Human rights are under pressure these days, with critics questioning their relevance, legitimacy and effectiveness. At the same time, the worldwide appeal of this ‘global moral lingua franca’ remains remarkable. In this lecture, Barbara Oomen shows how human rights research does not only concern standard setting and case law, but has increasingly focused on processes of implementation. She discusses the wealth of recent socio-legal research on the relevance of people, politics and place in realizing human rights, and formulates a theory on how to strengthen these processes. Far from focusing only on the technical, at times abstract language of the treaties formulated in New York and Geneva, and their interpretation within the courts, those with an interest in human rights should also consider the processes of negotiation and translation of these rights at the local level, and critically question the relevance of rights to lived realities. Moving from struggles in the global South to the rise of human rights cities in the North, she shares insights in who makes that human rights matter, where and how. Understanding these processes, after all, is crucial to understanding how, in a world still far from the utopian vision in the Universal Declaration, rights become realities.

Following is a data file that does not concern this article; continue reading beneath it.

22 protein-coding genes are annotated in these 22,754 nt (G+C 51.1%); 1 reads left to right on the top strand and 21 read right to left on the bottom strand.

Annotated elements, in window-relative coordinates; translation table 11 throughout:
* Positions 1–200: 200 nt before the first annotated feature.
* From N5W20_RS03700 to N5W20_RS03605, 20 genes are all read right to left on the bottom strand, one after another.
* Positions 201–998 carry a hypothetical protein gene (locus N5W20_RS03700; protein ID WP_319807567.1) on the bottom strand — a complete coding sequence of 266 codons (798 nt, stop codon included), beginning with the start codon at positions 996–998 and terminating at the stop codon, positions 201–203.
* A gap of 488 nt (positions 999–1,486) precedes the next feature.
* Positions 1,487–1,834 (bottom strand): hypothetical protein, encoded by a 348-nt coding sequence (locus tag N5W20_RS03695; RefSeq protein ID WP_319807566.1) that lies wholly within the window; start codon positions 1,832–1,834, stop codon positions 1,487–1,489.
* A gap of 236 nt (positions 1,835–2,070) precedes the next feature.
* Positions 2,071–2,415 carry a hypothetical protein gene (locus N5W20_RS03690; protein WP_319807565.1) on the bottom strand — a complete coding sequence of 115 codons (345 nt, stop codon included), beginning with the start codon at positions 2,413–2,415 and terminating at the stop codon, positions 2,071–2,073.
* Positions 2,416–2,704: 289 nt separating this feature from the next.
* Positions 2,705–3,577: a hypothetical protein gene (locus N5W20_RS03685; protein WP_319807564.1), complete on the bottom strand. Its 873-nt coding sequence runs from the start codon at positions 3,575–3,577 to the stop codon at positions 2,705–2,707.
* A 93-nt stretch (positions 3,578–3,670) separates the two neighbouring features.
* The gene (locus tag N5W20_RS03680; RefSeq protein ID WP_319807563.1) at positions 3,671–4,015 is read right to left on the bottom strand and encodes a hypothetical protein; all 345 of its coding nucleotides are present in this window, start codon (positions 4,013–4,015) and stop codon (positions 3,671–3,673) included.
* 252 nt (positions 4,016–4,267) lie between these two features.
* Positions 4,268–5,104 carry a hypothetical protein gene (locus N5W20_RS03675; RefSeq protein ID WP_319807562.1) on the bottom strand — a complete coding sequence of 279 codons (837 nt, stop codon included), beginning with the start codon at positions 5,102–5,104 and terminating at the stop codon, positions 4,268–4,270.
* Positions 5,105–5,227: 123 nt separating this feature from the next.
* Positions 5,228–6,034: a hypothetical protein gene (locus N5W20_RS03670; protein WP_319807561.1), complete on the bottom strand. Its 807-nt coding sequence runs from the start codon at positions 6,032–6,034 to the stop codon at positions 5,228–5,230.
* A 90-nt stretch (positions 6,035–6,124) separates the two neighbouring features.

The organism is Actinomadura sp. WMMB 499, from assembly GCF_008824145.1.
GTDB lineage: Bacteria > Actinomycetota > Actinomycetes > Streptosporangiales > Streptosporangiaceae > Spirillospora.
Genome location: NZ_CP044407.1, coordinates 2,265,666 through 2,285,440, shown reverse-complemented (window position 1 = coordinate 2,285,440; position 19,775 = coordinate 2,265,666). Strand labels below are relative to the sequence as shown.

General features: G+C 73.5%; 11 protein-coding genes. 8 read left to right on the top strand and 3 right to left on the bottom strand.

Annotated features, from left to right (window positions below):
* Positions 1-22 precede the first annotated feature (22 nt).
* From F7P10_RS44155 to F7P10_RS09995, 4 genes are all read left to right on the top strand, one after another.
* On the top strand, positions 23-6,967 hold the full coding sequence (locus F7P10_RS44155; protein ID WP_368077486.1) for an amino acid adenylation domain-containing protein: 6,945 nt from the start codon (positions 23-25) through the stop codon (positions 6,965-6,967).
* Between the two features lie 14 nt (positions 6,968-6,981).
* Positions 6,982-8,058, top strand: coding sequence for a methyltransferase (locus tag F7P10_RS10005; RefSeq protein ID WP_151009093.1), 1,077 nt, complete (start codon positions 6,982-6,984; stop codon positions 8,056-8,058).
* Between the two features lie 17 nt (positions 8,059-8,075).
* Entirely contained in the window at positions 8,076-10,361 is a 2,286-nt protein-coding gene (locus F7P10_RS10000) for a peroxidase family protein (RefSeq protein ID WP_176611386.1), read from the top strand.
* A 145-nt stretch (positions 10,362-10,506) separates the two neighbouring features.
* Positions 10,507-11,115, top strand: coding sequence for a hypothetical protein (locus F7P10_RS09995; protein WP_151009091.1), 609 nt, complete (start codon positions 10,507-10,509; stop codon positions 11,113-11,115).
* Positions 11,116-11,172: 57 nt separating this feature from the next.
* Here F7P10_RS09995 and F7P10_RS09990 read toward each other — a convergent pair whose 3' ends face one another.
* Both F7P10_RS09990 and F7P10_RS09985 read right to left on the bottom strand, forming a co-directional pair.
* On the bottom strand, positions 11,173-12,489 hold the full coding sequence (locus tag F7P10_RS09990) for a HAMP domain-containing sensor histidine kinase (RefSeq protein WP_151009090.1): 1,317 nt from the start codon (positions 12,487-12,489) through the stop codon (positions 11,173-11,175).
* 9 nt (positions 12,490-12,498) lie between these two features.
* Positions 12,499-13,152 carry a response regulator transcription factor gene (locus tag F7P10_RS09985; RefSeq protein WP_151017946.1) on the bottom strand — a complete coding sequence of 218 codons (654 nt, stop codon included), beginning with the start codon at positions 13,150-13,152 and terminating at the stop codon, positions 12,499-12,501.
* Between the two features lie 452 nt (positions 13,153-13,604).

Barbara Oomen holds a chair in the Sociology of Human Rights at Utrecht University, and teaches at University College Roosevelt in Middelburg. In the academic year 2016-2017, she works at the European University Institute in Florence. She wrote her PhD on traditional leadership and customary law in South African at Leiden University’s Van Vollenhoven Institute and has, over the past years, published on topics ranging from the legitimacy of international criminal law to the home-coming of human rights in the Netherlands. In 2017, she will start a research project funded by NWO/Vici, entitled ‘Cities of refuge: local authorities and the human rights of refugees in Europe’.
- 16 June 2017
- 13:15 – 15:00 hrs.
- Kamerlingh Onnes Building
2311 ES Leiden